WATER, SANITATION AND HYGIENE
Many families in rural Uganda do not have access to safe, sanitary water. They are forced to collect and drink water from stagnant ponds which are filled with bacteria and can cause serious illness. Poor sanitation, water scarcity, inferior water quality and inappropriate hygiene behaviour are disastrous for infants and young children and are a major cause of mortality for children under five. Those that are lucky enough to live within a few miles of a water pump or borehole must still walk for hours in the heat to reach these water sources. Whole communities will visit one small pump and if these break, which they often do, the choice is either to walk miles more to a different pump or drink from these dirty ponds. Children are sent to collect this water early in the morning and late at night after school which can be dangerous and exhausting.
Children from poor households are ten times more likely to die from the disease compared to those from richer households. However, the principal carrier of the disease is hands. The disease spreads quickly where hand-washing and water facilities or soap are not available, and too often, schools are places where children become ill. In order to effectively prevent diarrheal diseases, it is essential that schools and households have good hygiene practices, and improved sanitation. Hand washing is an easy, inexpensive, and effective way to prevent the spread of germs and keep children healthy. It reduces the number of people who get sick with diarrhea by 31% and reduces diarrhea illness in people with weakened immune systems by 58%.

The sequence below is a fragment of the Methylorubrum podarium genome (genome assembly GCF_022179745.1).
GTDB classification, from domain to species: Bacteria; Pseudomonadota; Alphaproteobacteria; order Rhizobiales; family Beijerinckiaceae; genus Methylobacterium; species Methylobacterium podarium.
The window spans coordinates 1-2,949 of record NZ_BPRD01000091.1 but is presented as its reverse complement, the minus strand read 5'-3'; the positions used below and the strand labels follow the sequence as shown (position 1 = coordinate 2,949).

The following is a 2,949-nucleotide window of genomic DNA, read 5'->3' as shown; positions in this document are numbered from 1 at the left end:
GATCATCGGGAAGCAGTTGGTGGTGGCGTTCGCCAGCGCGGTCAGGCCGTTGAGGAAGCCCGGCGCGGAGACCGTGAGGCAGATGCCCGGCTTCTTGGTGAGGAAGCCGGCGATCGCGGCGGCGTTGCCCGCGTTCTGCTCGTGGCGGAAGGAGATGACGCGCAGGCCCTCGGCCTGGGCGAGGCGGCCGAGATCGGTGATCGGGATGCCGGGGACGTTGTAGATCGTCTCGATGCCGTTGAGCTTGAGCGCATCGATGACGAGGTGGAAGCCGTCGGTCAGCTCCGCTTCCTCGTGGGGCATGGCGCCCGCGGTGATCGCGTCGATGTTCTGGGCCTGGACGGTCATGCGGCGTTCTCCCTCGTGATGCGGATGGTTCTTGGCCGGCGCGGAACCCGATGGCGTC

Abaana Community Outreach Africa promotes primary health care among vulnerable communities, households and schools in the community in order to prevent the overlooked diseases that break out from springs or shallow wells, toilets and bathrooms.
We conduct baseline surveys on the prevailing hygienic and sanitation situation in vulnerable communities and households focusing on hand washing behaviour and facilities; carry out outreaches to communities, schools and vulnerable households around the situation of spring or shallow wells in rural communities focusing on key hygiene and sanitation behaviours for communities and using participatory teaching techniques. We hope this will encourage families and communities that are healthier; perform better in schools; positively influence hygiene practices in their homes and in the wider community; and continue better hygiene practices in the future.
In addition to these outreaches, ACO Africa would like to:
Build water pumps for communities in rural Uganda. This is quite a big job and costs between £2675 and £3350.
Build shallow wells, which is cheaper to construct than a water pump, costing between £670 and £1115.
Fix many of the broken water pumps. It will cost between £65 and £110 to repair a community borehole.
Provide vulnerable families with a plastic tank to store water and collect rain water. This will ensure that children do not have to make the strenuous journey to the water pumps or ponds each day and families can keep water for weeks at a time. This will cost £65.